[master] 9469d95 Update with ESI+GZIP section

Poul-Henning Kamp phk at varnish-cache.org
Mon Jan 24 14:48:33 CET 2011

commit 9469d9524c32a137852196600d62874401d5f19c
Author: Poul-Henning Kamp <phk at FreeBSD.org>
Date:   Mon Jan 24 13:48:18 2011 +0000

    Update with ESI+GZIP section

diff --git a/doc/sphinx/phk/gzip.rst b/doc/sphinx/phk/gzip.rst
index 77ba94f..5d00b21 100644
--- a/doc/sphinx/phk/gzip.rst
+++ b/doc/sphinx/phk/gzip.rst
@@ -36,11 +36,13 @@ hash lookup.
 Varnish will not do any other types of compressions than gzip, in particular
 we will not do deflate, as there are browser bugs in that case.
-Before vcl_hit{} is called, the backend requests Accept-Encoding is
+Before vcl_miss{} is called, the backend requests Accept-Encoding is
 always set to:
 	Accept-Encoding: gzip
+Even if this particular client does not support 
 To always entice the backend into sending us gzip'ed content.
 Varnish will not gzip any content on its own (but see below), we trust
@@ -63,6 +65,9 @@ Even if the client does not support gzip, you can force the A-C header
 to "gzip" to save bandwidth between the backend and varnish, varnish will
 gunzip the object before delivering to the client.
+In vcl_miss{} you can remove the "Accept-Encoding: gzip" header, if you
+do not want the backend to gzip this object.
 In vcl_fetch{} two new variables allow you to modify the gzip-ness of
 objects during fetch:
@@ -89,4 +94,70 @@ typical use would be:
+First, note the new syntax for activating ESI:
+	sub vcl_fetch {
+		set beresp.do_esi = true;
+	}
+In theory, and hopefully in practice, all you read above should apply also
+when you enable ESI, if not it is a bug you should report.
+But things are vastly more complicated now.  What happens for
+instance, when the backend sends a gzip'ed object we ESI process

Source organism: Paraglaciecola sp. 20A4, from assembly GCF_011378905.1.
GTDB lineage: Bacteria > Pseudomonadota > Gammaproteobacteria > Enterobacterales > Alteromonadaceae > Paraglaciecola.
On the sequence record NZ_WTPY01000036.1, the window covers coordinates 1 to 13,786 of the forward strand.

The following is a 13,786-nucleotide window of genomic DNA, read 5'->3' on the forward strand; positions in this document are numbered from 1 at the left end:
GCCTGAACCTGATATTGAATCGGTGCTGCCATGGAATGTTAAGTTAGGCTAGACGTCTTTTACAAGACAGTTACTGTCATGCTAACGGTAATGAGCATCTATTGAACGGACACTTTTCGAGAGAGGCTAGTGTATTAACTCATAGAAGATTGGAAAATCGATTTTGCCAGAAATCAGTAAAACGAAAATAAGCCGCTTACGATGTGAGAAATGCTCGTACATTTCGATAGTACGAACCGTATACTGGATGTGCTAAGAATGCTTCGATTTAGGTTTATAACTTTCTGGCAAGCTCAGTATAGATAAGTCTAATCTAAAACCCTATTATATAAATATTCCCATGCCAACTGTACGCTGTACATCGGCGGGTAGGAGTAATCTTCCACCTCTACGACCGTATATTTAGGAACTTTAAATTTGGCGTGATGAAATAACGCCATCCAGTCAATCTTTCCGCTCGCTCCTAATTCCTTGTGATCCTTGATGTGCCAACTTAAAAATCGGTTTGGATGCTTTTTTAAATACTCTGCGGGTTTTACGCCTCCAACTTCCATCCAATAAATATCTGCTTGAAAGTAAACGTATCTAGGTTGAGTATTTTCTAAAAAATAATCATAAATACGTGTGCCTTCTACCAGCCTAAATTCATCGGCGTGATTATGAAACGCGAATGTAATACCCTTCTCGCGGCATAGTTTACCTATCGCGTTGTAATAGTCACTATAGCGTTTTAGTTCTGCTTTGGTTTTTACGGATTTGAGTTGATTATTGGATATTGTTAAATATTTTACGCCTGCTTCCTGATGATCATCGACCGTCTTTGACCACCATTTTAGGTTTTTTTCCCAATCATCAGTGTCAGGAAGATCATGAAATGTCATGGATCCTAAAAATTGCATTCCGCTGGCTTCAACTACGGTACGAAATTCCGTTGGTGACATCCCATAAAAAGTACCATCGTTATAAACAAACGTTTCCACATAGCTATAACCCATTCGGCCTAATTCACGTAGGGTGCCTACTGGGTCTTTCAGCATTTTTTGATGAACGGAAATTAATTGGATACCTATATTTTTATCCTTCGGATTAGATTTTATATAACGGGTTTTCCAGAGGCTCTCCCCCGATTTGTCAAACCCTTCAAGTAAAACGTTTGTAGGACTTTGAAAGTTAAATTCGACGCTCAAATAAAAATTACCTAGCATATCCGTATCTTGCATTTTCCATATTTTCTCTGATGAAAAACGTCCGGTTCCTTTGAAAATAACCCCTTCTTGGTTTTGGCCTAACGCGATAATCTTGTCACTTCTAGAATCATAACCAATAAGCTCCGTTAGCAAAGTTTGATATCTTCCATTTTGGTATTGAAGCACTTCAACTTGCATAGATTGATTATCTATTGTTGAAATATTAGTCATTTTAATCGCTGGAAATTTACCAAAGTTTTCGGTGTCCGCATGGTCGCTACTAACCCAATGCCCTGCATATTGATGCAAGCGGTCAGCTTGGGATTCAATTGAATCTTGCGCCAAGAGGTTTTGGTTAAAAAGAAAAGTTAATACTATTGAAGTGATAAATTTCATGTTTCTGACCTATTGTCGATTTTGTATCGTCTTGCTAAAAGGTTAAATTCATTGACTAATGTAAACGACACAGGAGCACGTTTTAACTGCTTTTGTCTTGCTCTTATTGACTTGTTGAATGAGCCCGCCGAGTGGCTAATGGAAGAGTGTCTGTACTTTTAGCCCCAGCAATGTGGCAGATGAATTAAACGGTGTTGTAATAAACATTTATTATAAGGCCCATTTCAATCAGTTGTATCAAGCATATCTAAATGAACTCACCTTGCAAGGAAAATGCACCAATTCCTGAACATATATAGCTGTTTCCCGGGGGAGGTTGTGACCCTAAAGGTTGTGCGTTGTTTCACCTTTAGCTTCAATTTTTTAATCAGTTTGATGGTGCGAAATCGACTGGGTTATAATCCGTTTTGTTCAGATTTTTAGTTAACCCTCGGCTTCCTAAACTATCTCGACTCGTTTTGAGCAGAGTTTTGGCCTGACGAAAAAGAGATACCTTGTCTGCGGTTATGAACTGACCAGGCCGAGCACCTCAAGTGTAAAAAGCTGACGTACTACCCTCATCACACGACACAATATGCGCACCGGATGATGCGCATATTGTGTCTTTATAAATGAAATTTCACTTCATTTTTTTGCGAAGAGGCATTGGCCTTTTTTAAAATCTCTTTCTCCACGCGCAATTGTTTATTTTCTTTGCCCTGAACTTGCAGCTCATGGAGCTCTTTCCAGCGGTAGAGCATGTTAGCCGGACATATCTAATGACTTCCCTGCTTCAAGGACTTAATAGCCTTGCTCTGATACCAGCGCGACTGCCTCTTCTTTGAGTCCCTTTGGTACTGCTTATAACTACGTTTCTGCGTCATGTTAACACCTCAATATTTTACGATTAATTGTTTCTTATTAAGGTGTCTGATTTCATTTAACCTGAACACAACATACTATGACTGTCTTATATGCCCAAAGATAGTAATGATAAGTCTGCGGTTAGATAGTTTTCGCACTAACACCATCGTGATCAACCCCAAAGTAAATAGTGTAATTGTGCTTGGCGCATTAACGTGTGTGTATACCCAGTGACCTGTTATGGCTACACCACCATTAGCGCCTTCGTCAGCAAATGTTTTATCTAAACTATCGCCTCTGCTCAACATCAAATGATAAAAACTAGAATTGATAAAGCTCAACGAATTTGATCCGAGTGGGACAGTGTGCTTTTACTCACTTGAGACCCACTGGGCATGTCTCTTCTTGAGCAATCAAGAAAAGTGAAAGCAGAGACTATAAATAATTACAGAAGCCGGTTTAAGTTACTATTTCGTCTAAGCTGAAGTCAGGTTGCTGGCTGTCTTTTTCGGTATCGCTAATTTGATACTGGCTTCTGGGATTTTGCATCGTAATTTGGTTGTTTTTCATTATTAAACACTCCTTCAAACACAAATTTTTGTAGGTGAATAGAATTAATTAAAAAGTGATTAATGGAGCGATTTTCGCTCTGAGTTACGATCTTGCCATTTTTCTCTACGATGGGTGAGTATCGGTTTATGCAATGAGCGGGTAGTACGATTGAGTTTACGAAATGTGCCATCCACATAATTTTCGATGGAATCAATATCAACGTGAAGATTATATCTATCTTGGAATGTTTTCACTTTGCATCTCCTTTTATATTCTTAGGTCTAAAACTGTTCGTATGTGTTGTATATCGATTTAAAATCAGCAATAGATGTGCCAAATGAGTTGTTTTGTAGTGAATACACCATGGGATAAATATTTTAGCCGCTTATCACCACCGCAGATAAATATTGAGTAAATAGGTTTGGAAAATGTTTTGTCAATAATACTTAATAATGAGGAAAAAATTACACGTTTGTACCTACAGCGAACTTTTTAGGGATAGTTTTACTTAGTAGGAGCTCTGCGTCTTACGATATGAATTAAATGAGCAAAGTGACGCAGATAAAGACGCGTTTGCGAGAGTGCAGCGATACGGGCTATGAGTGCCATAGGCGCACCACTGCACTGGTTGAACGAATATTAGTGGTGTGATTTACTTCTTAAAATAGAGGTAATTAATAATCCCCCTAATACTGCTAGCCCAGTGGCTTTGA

+it and it includes another object which is not gzip'ed, and we want
+to send the result gziped to the client ?
+Things can get really hairy here, so let me explain it in stages.
+Assume we have a ungzipped object we want to ESI process.
+The ESI parser will run through the object looking for the various
+magic strings and produce a byte-stream we call the "VEC" for Varnish
+ESI Codes.
+The VEC contains instructions like "skip 234 bytes", "deliver 12919 bytes",
+"include /foobar", "deliver 122 bytes" etc and it is stored with the
+When we deliver an object, and it has a VEC, special esi-delivery code
+interprets the VEC string and sends the output to the client as ordered.
+When the VEC says "include /foobar" we do what amounts to a restart with
+the new URL and possibly Host: header, and call vcl_recv{} etc.  You
+can tell that you are in an ESI include by examining the 'req.esi_level'
+variable in VCL.
+The ESI-parsed object is stored gzip'ed under the same conditions as
+above:  If the backend sends gzip'ed and VCL did not ask for do_gunzip,
+or if the backend sends ungzip'ed and VCL asked for do_gzip.
+Please note that since we need to insert flush and reset points in
+the gzip file, it will be slightly larger than a normal gzip file of
+the same object.
+When we encounter gzip'ed include objects which should not be, we
+gunzip them, but when we encounter gunzip'ed objects which should
+be, we gzip them, but only at compression level zero.
+So in order to avoid unnecessary work, and in order to get maximum
+compression efficiency, you should:
+	sub vcl_miss {
+		if (object needs ESI processing) {
+			unset bereq.http.accept-encoding;
+		}
+	}
+	sub vcl_fetch {
+		if (object needs ESI processing) {
+			set beresp.do_esi = true;
+			set beresp.do_gzip = true;
+		}
+	}
+So that the backend sends these objects uncompressed to varnish.
+You should also attempt to make sure that all objects which are
+esi:included are gziped, either by making the backend do it or
+by making varnish do it.

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